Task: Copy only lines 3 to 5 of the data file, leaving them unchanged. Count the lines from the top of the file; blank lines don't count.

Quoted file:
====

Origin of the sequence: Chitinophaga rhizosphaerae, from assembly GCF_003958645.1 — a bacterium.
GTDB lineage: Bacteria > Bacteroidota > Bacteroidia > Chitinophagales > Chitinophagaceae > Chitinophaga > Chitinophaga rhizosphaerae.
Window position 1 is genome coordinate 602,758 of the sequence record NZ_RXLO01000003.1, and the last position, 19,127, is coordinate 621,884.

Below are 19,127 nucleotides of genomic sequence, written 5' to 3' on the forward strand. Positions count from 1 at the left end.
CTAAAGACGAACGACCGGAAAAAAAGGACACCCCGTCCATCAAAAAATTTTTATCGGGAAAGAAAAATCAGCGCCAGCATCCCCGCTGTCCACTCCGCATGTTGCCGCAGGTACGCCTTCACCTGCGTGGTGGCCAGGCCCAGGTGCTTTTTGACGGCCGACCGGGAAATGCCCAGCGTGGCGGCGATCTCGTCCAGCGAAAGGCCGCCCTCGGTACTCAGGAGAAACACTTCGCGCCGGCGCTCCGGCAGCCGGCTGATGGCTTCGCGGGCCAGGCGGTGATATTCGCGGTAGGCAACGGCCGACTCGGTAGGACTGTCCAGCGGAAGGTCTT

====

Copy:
Window position 1 is genome coordinate 602,758 of the sequence record NZ_RXLO01000003.1, and the last position, 19,127, is coordinate 621,884.

Below are 19,127 nucleotides of genomic sequence, written 5' to 3' on the forward strand. Positions count from 1 at the left end.
CTAAAGACGAACGACCGGAAAAAAAGGACACCCCGTCCATCAAAAAATTTTTATCGGGAAAGAAAAATCAGCGCCAGCATCCCCGCTGTCCACTCCGCATGTTGCCGCAGGTACGCCTTCACCTGCGTGGTGGCCAGGCCCAGGTGCTTTTTGACGGCCGACCGGGAAATGCCCAGCGTGGCGGCGATCTCGTCCAGCGAAAGGCCGCCCTCGGTACTCAGGAGAAACACTTCGCGCCGGCGCTCCGGCAGCCGGCTGATGGCTTCGCGGGCCAGGCGGTGATATTCGCGGTAGGCAACGGCCGACTCGGTAGGACTGTCCAGCGGAAGGTCTT